Oahu recycling rates are above the national average and Honolulu ranks among the top cities in the country in landfill diversion. By employing both recycling and waste-to-energy, nearly 79% of Oahu's municipal solid waste is being diverted from Waimanalo Gulch Landfill. Expansions to the H-POWER waste-to-energy plant and increases in recycling will further decrease what goes to landfill over the next few years.
Based on data collected for calendar year 2013, Oahu currently diverts 79% of Oahu’s MSW and 74% of total waste from landfills when construction and demolition waste is included. See Recycling and Landfill Diversion charts and tables.
How we manage our island’s waste will affect generations to come. Further increasing recycling and waste-to-energy will benefit the environment and divert thousands more tons from the landfill. Oahu generates more than 1.6 million tons of total waste annually, almost 1 million tons of which are diverted to beneficial use in recycling and waste-to-energy. More than 600,000 tons of various materials are reused and remade into new products, and another 500,000 tons are converted into electricity at the H-POWER waste-to-energy facility. We can and need to do more.
Each Hawaii county is required to submit a revised integrated solid waste management plan to the State Department of Health every 10 years, and to provide an interim status update report on the implementation of that plan five years after it is submitted. The City and County of Honolulu’s most recent management plan was submitted in December 2008, and the interim report on implementation was submitted in December 2013. The next revised plan will be submitted in 2018. The City's most recent solid waste master plan, and the technical studies that contributed to the development of the plan, are posted online in the Resource Library, along with previous master plan documents and studies and annual recycling rate data for 1988 to present.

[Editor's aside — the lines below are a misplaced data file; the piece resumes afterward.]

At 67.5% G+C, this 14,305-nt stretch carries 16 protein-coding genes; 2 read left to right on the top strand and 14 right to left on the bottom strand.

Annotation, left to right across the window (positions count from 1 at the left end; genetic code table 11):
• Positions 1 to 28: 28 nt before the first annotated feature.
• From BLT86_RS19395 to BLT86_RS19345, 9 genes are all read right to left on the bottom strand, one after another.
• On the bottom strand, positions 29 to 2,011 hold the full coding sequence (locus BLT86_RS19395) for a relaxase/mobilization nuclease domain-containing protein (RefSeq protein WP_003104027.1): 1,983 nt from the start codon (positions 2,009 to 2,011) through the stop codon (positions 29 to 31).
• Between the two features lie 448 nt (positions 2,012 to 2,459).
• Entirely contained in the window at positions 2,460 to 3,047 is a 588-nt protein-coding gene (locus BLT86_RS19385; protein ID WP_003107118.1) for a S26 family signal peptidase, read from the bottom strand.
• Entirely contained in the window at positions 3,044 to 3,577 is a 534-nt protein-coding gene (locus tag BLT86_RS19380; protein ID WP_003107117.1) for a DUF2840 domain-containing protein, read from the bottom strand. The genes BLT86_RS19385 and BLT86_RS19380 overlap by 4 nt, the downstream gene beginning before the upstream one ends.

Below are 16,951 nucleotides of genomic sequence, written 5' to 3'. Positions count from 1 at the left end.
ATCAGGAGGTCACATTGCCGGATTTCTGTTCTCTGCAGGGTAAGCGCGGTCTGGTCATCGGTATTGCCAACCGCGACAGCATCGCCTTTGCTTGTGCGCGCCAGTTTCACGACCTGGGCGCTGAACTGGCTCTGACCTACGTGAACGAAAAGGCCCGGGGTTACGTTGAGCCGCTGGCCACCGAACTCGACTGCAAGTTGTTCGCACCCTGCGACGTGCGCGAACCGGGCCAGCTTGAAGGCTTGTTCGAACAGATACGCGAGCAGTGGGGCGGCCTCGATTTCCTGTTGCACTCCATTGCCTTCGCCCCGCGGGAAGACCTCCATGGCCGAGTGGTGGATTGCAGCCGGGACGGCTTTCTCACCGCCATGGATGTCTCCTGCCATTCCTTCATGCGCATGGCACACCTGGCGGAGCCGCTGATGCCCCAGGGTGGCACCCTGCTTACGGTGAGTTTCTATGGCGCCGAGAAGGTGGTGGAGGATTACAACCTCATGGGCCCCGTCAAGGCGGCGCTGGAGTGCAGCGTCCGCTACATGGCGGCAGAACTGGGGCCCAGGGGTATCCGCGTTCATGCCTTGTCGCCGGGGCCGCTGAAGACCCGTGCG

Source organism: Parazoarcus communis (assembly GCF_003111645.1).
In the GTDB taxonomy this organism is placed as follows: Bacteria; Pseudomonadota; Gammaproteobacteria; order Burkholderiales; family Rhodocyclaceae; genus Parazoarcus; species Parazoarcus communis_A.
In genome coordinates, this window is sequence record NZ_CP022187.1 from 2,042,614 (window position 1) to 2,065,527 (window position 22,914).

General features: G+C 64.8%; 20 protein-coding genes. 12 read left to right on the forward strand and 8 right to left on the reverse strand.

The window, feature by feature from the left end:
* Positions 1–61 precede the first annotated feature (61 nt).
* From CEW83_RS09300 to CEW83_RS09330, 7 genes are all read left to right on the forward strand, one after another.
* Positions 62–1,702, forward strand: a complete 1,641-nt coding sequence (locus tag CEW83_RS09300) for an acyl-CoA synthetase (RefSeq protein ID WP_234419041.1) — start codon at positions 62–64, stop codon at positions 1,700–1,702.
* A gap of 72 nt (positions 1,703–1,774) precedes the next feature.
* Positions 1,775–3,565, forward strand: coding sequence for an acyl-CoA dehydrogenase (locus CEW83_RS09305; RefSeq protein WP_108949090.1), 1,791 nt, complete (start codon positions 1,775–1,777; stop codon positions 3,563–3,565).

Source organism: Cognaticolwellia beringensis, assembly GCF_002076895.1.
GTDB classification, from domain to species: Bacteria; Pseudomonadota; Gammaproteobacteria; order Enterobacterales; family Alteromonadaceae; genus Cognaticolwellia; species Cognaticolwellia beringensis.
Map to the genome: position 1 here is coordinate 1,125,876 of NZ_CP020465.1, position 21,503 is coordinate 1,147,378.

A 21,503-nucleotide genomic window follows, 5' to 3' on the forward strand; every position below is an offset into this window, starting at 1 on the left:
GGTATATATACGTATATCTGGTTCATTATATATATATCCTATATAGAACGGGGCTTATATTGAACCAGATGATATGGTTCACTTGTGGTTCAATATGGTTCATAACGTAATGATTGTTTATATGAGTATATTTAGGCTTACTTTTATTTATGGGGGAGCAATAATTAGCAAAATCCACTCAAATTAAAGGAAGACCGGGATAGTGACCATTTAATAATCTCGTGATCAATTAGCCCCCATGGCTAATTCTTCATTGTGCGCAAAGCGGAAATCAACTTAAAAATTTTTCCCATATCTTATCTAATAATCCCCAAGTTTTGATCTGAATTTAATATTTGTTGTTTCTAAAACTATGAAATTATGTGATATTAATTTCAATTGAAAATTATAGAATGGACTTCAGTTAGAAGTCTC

The ultimate goal is to minimize the use of landfills to the absolute smallest level practical. Currently on Oahu, both recycling and waste-to-energy divert a significant portion of the waste from the landfill. Recycling remanufactures waste products into new products. On Oahu, our waste-to-energy facility (H-POWER) also enables us to take garbage and convert it into energy, which contributes to our island’s energy sustainability. In order to further increase landfill diversion, we must consider how best to utilize the garbage going to landfill as a resource – to remanufacture new products and/or generate additional power.
By 2015 the City expects to increase landfill diversion rates to more than 80% of MSW and 75% of total waste. Recent expansions to H-POWER have increased the plant’s capacity by an additional 300,000 tons per year, helping to divert more than 40% of the island’s waste from the landfill. (H-POWER video and Powerpoint). The City is also expanding H-POWER to accept sewage sludge by the end of 2014, which will divert an additional 30,000 tons of sewage sludge and bulking material from the landfill. And by further optimizing existing residential and commercial recycling programs, including increasing recycling through the islandwide residential curbside recycling collection system, the City expects to increase the material recycling rate to nearly 40% of MSW and 30% of total waste by 2015.
By 2015, the City anticipates that little more than ash will be disposed in the Waimanalo Gulch Sanitary Landfill. Of the 18% going to landfill, only 2% represents MSW that could neither be recycled nor processed through waste-to-energy.